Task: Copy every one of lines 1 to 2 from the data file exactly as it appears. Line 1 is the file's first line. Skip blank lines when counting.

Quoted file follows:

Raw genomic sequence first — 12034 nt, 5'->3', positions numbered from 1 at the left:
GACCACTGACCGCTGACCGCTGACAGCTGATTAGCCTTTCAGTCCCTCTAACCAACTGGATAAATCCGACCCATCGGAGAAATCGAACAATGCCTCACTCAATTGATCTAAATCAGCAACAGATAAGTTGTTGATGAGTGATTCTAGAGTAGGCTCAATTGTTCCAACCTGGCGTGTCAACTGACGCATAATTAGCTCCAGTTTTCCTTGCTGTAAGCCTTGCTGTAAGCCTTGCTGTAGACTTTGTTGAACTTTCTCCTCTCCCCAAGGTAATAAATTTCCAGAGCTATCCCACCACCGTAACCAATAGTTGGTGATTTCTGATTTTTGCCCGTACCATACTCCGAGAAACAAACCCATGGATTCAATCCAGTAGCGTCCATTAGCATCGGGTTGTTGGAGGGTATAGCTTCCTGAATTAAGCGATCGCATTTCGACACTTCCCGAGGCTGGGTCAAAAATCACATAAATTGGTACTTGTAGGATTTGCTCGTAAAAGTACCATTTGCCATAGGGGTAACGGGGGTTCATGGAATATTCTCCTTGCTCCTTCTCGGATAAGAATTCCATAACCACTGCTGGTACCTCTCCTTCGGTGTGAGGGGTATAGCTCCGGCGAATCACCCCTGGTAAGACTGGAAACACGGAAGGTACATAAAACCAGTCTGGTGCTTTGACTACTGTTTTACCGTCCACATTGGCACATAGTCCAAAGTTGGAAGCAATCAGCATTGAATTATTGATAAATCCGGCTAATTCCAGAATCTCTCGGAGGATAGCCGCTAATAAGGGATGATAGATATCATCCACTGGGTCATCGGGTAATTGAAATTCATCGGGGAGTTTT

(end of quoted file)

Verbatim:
Raw genomic sequence first — 12034 nt, 5'->3', positions numbered from 1 at the left:
GACCACTGACCGCTGACCGCTGACAGCTGATTAGCCTTTCAGTCCCTCTAACCAACTGGATAAATCCGACCCATCGGAGAAATCGAACAATGCCTCACTCAATTGATCTAAATCAGCAACAGATAAGTTGTTGATGAGTGATTCTAGAGTAGGCTCAATTGTTCCAACCTGGCGTGTCAACTGACGCATAATTAGCTCCAGTTTTCCTTGCTGTAAGCCTTGCTGTAAGCCTTGCTGTAGACTTTGTTGAACTTTCTCCTCTCCCCAAGGTAATAAATTTCCAGAGCTATCCCACCACCGTAACCAATAGTTGGTGATTTCTGATTTTTGCCCGTACCATACTCCGAGAAACAAACCCATGGATTCAATCCAGTAGCGTCCATTAGCATCGGGTTGTTGGAGGGTATAGCTTCCTGAATTAAGCGATCGCATTTCGACACTTCCCGAGGCTGGGTCAAAAATCACATAAATTGGTACTTGTAGGATTTGCTCGTAAAAGTACCATTTGCCATAGGGGTAACGGGGGTTCATGGAATATTCTCCTTGCTCCTTCTCGGATAAGAATTCCATAACCACTGCTGGTACCTCTCCTTCGGTGTGAGGGGTATAGCTCCGGCGAATCACCCCTGGTAAGACTGGAAACACGGAAGGTACATAAAACCAGTCTGGTGCTTTGACTACTGTTTTACCGTCCACATTGGCACATAGTCCAAAGTTGGAAGCAATCAGCATTGAATTATTGATAAATCCGGCTAATTCCAGAATCTCTCGGAGGATAGCCGCTAATAAGGGATGATAGATATCATCCACTGGGTCATCGGGTAATTGAAATTCATCGGGGAGTTTT